ST. PETERSBURG, Fl — Conservation groups sent a notice today of their intent to sue Manatee County for its plan to inject toxic pollutants from the Piney Point phosphogypsum stack into the lower Floridan aquifer.
The notice letter comes six months after the near collapse of the radioactive gypstack prompted state officials to order the emergency evacuation of hundreds of Manatee County homes and to authorize the discharge of wastewater from Piney Point into Tampa Bay.
The 215 million gallons of discharged wastewater spread throughout the estuary and into Sarasota Bay, transporting tons of nitrogen and other pollutants into waterways and communities and spurring a red-tide bloom that killed thousands of tons of marine life, including sea turtles and manatees.
Now Manatee County seeks to inject the remaining waste from the Piney Point gypstack into the lower Floridan aquifer.
“This risky, shortsighted plan would be a dangerous experiment and set a troubling precedent for how we handle failing phosphogypsum stacks,” said Jaclyn Lopez, Florida director at the Center for Biological Diversity. “The Florida Department of Environmental Protection recently approved the expansion of the sinkhole-prone New Wales gypstack, deepening Florida’s commitment to living with these toxic waste sites for generations. It’s easy to envision them granting another deepwell injection permit the next time something else goes wrong.”
Under the Manatee County proposal Piney Point’s radioactive waste would be injected underground into the fragile, porous karst geology that holds the groundwater supplies millions of Floridians depend on for drinking water.
Piney Point was a problematic phosphate fertilizer plant that the Florida Department of Environmental Protection and Manatee County Port Authority turned into a disposal site for dredge material. After the owner abandoned the property, the department owned and operated Piney Point from 2001 to 2004. During that time, it oversaw the installation of inadequate liners and approved the use of Piney Point for dredged material storage, despite knowing that the gypstacks were not engineered structures and at risk of failure due to foundation settling.
“The phosphate industry and FDEP continue to fail to ensure safe disposal of the industry’s polluted waste,” said Justin Bloom, Suncoast Waterkeeper founder and board member. “Manatee County shouldn’t ‘carry their water’ at Piney point, particularly where there is no plan to remove legacy toxic and radioactive contaminants before dumping millions of gallons of wastewater down the well.”
The fertilizer industry creates more than 30 million tons of phosphogypsum in Florida each year. Phosphogypsum is radioactive and can contain uranium, thorium and radium, which decay into carcinogenic radon. In addition to these radioactive carcinogens, phosphogypsum and process water can contain heavy toxic metals like antimony, arsenic, barium, cadmium, chromium, copper, fluoride, lead, mercury, nickel, silver, sulfur, thallium and zinc.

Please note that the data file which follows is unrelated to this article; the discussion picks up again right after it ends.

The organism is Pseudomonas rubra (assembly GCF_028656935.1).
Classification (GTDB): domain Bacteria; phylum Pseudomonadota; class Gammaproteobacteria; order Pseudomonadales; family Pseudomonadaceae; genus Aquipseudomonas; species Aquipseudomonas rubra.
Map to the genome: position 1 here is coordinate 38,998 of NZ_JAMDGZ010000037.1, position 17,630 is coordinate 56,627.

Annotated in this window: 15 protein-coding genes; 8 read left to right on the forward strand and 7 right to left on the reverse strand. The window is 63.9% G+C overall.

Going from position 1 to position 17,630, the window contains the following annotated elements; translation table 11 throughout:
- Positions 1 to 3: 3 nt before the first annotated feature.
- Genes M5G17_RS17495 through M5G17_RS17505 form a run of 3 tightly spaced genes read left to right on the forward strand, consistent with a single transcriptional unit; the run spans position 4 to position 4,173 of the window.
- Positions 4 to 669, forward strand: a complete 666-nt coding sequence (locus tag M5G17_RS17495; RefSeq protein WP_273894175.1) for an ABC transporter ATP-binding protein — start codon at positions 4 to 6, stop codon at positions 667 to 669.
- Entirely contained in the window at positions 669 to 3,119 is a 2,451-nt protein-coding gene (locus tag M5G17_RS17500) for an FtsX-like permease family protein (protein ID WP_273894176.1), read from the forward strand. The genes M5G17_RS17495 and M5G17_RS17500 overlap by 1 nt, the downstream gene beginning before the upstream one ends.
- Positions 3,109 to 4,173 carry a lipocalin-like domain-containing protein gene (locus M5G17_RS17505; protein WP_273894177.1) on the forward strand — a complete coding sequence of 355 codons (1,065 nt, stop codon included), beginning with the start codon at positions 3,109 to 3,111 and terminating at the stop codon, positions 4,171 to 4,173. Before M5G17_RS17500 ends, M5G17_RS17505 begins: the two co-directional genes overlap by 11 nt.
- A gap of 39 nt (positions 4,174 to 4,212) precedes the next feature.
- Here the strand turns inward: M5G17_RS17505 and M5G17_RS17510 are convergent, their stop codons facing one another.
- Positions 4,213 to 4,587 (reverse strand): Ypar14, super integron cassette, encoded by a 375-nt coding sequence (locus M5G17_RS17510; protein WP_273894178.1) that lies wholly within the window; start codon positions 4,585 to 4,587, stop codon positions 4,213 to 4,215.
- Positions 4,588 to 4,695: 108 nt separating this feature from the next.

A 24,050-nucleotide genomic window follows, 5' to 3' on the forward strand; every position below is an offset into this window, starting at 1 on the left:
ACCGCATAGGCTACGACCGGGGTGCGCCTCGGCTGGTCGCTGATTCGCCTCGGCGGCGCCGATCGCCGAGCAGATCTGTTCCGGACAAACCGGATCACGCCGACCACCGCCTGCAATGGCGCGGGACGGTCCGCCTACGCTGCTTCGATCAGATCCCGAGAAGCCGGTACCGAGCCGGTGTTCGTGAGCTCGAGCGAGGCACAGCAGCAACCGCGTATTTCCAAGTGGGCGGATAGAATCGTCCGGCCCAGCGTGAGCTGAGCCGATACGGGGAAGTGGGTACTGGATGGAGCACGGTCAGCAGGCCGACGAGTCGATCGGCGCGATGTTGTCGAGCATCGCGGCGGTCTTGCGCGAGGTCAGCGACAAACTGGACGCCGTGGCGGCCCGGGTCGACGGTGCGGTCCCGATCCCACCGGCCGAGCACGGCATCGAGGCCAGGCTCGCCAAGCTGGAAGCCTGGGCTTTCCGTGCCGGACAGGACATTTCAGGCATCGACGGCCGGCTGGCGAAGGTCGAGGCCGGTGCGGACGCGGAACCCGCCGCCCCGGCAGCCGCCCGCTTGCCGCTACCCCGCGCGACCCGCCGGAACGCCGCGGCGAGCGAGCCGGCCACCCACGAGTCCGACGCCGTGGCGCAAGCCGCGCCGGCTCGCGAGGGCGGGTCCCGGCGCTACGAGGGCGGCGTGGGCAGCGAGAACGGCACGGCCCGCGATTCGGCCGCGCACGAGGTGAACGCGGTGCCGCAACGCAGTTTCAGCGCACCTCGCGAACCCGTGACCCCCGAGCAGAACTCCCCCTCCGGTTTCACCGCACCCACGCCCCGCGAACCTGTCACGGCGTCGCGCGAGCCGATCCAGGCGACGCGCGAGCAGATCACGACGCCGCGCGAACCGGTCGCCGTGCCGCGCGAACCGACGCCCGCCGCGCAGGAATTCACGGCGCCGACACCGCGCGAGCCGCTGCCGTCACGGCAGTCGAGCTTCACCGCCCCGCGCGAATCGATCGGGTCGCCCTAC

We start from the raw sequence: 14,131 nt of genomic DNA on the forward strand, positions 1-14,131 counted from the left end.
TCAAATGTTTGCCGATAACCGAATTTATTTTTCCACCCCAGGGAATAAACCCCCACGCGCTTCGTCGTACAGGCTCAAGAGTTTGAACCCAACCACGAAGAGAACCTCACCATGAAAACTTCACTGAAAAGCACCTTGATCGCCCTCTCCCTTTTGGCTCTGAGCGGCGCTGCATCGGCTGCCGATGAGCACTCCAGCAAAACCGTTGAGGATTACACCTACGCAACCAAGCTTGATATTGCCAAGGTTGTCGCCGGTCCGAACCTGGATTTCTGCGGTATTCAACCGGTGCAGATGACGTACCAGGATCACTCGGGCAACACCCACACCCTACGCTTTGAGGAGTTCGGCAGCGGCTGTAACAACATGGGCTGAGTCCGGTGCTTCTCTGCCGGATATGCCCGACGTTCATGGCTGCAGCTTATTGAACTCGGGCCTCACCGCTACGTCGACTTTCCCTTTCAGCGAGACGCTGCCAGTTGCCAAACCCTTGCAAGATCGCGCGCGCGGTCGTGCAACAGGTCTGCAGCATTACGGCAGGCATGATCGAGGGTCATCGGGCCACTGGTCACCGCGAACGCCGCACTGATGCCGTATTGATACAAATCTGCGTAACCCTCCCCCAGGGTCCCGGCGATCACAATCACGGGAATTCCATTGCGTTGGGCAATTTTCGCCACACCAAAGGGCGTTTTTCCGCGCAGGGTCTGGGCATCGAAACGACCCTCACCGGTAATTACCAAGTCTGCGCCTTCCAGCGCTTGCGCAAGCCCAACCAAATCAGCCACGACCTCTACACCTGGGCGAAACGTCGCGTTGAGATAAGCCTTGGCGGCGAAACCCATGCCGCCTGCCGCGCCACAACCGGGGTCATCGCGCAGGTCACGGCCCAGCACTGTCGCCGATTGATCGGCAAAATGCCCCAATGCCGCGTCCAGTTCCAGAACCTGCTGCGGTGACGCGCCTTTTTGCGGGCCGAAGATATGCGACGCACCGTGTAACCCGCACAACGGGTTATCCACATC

This waste is stored in mountainous piles called gypstacks that are hundreds of acres wide and hundreds of feet tall. More than 1 billion tons of the radioactive and toxic waste have already been stored in 25 stacks scattered throughout Florida. The stacks are perched precariously atop the Floridan aquifer, which supplies drinking water to 10 million people. Both active and inactive gypstacks have impoundments of process wastewater sitting atop the mountain of waste.
“There are many problems associated with deepwell injection: Wells are subject to failure and there are too many unknown hazards with injecting phosphogypsum wastewater,” said Glenn Compton, chairman of ManaSota-88. “Deepwell injection is done because liquid wastes cannot be discharged into surface waters, thus the worst wastes end up in these wells.”
The Florida Department of Environmental Protection is accepting comments on Manatee County’s deepwell injection request until its hearing on Oct. 6.
“Florida’s officials are gambling with our water quality and our children’s futures,” said Annie Beaman, co-executive director of the Our Children’s Earth Foundation. “Manatee County’s proposal relies on guesswork regarding the long-term risks of injecting this dangerous pollution deep underground. For too long, the phosphate industry has taken advantage of lax regulations, bankruptcy laws that unfairly benefit corporate interests, and other legal loopholes. We need better.”
“It is both unlawful and unwise for Manatee County to inject Piney Point’s hazardous waste into the ground simply for the sake of expediency,” said Daniel Snyder, an attorney with the Law Offices of Charles M. Tebbutt, P.C., who is representing the groups. “For too long, Florida regulators have stood by while the situation at Piney Point deteriorated. Now, instead of directly cleaning up this environmental disaster and abating the endangerment it poses, regulators decide to sweep the problem under the geologic rug, putting Florida’s groundwater at risk of significant contamination.”
“There are too many unknowns for this to be our way forward,” said Megan Eakins, board chair of Tampa Bay Waterkeeper. “We need more clarity about injection well risks, the composition of the waste stream, and alternatives to be sure that this is the best way to protect our vulnerable environment and communities from this toxic, radioactive waste.”
In June the groups filed a lawsuit against Gov. Ron DeSantis, the secretary of the Florida Department of Environmental Protection, HRK Holdings, LLC and the Manatee County Port Authority for the April release of hundreds of tons of hazardous pollutants from Piney Point into Tampa Bay and groundwater.